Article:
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BANKS

Pension fund favours banks not savers

Sweden's banks are the only winners from the Premium Pension Authority (PPM) fund system. Despite plunging portfolio values fund managers have managed to pull in billions of kronor from the scheme.

Pension fund favours banks not savers

Fund management firms have earned more than eight billion kronor ($980 million) from the PPM system which was launched in 2000.

Savers have however in contrast lost a total of 33 billion kronor from the PPM system which is the upper tier of the Swedish state pension system with a fixed contribution level collected via the tax system.

The “orange envelope” annual statements have been dropping through the letter-boxes of Swedish households in recent weeks and have made discouraging reading for those hoping to see steady growth in their pension pot.

Pensions savings have declined on average by 0.8 percent per annum since the first payments were set aside for the scheme in 1995.

In comparison with the general state pension scheme, in which the money would have otherwise been placed, which has returned 3.5 percent per annum.

In total Swedes have pumped in 264 billion into the system. The value at the end of 2008 amounted to 231 billion kronor, a decline of 33 billion kronor.

The explanation behind the dramatic fall in value is evidently the massive stock market crash that has occurred over the past year. The development is compounded by the timing of the launch of the system, in 2000, when the last broad downturn in stock market values occurred.

PENSIONS

Sweden to increase retirement age from next year

A proposal for changes to Sweden’s pensions system could see incremental increases to retirement age beginning next year.

Sweden to increase retirement age from next year
Photo: Hasse Holmberg/TT

The proposal for reform to state pensions has been agreed on by parties on both sides of the political aisle, reflecting the political agreement which provided for the new Swedish government.

Later retirement age has been justified by the claim that people in Sweden “live longer and healthier lives”, but the last twelve years of life remain characterised by illness and failing health, news agency TT writes.

According to the proposal, the minimum age at which a state pension may be drawn will increase next year from 61 to 62 years. The right to retain employment, the so-called LAS age, will also be increased, from 67 to 68 years.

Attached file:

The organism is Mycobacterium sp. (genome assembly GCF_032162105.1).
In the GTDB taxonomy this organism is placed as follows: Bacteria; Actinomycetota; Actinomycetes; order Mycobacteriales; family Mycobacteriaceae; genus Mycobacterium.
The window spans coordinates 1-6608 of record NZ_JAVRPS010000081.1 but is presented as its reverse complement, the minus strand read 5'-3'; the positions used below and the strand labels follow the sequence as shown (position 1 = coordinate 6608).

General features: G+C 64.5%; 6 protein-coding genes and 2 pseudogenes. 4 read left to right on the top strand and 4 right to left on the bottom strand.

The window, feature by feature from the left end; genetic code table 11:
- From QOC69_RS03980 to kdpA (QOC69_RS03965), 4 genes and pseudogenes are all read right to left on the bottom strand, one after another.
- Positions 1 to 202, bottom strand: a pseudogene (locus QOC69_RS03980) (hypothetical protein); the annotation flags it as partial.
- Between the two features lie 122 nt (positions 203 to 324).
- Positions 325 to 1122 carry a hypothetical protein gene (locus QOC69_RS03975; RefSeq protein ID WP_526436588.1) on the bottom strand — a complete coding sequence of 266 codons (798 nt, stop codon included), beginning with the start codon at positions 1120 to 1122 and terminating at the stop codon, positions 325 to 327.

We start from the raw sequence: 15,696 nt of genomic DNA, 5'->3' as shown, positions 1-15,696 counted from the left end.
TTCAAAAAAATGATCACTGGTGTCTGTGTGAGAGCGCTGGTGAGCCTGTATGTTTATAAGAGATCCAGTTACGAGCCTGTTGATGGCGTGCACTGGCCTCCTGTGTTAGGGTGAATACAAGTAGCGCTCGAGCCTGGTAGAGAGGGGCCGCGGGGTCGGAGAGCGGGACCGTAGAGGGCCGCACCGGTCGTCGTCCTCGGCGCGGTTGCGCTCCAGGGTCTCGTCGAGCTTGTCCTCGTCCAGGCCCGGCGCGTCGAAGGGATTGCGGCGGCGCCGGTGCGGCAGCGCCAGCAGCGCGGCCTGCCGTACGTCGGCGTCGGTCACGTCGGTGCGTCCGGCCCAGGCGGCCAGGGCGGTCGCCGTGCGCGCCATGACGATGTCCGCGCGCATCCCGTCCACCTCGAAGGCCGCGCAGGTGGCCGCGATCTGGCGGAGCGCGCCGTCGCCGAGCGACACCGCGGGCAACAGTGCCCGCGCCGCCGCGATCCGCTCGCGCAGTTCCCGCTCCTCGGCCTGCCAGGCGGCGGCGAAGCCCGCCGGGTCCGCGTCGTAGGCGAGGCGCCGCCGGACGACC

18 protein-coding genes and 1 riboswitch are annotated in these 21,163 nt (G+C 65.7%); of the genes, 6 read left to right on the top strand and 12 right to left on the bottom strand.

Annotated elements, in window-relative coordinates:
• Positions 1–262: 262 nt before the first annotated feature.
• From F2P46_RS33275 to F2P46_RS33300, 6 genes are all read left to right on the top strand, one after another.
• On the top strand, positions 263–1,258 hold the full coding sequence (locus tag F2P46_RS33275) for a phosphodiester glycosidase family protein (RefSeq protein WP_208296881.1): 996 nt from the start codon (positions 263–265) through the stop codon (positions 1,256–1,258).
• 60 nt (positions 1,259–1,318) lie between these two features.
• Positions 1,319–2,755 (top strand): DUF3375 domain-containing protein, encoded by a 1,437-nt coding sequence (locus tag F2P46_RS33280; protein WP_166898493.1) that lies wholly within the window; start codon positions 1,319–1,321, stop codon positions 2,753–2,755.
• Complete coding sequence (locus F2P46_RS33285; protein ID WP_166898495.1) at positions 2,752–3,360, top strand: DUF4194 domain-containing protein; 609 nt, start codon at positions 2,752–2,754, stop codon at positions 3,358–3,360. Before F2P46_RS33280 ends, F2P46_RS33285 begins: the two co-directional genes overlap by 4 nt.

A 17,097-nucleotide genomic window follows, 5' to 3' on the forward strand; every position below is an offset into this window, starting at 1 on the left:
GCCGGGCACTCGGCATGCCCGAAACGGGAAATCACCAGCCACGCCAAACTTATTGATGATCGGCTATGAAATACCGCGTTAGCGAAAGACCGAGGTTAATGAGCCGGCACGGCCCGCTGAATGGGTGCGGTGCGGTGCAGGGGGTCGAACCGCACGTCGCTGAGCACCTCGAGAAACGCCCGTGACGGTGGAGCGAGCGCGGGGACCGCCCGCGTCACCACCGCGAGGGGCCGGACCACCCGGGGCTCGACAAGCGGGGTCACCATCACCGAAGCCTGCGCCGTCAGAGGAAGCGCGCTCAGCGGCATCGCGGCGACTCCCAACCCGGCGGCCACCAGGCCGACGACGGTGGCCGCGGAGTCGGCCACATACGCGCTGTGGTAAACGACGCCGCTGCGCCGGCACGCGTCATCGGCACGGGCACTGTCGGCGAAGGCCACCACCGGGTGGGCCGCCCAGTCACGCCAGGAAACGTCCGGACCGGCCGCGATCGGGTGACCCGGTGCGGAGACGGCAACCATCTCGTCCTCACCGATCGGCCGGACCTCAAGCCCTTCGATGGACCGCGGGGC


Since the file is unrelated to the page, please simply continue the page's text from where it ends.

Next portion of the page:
“We see a problem with the fact that people who want to continue working are not able to. We will now give people the opportunity to do that,” said Mats Persson of the Liberal party, who was part of the parliamentary group behind the proposal.

In 2023, retirement ages will increase again, with the minimum state pension age changing to 63 and the LAS age to 69. The so-called guaranteed pension, which is paid to those who have had little or no pension-qualifying income during their working lives, will also see an increased age limit from 65 to 66 years.

2026 will see further extensions, to 64 years and 67 years for the regular and guaranteed pensions respectively.

In a press statement, the government wrote that longer and healthier lives made the reforms to retirement age possible. Average life expectancy in Sweden has been found to increase by 3.5 hours every day.

But longer life expectancy does not necessarily correspond to better health in senior years, according to research.

International studies led by the Institute for Health Metrics and Evaluation (IHME) and the University of Washington recently found that Swedes have relatively high life expectancy – just under 82 years for both women and men – but that years with good health are considerably fewer, at just under 70 years.

Sweden fell outside of the top ten for countries with the most years of good health, the study found. Japan was the best-performing country, followed by Singapore, Andorra, Iceland and Cyprus.

The pensions proposal could therefore mean that retirement years will become increasingly unlikely to contain many years in which senior citizens can enjoy good health.

Persson told TT he disagreed with that conclusion.

“This agreement is based on the fact that we live longer as well as healthier lives. There is research to support that,” he said.

READ ALSO: How to manage your pension in Sweden – even if you're not planning to stay

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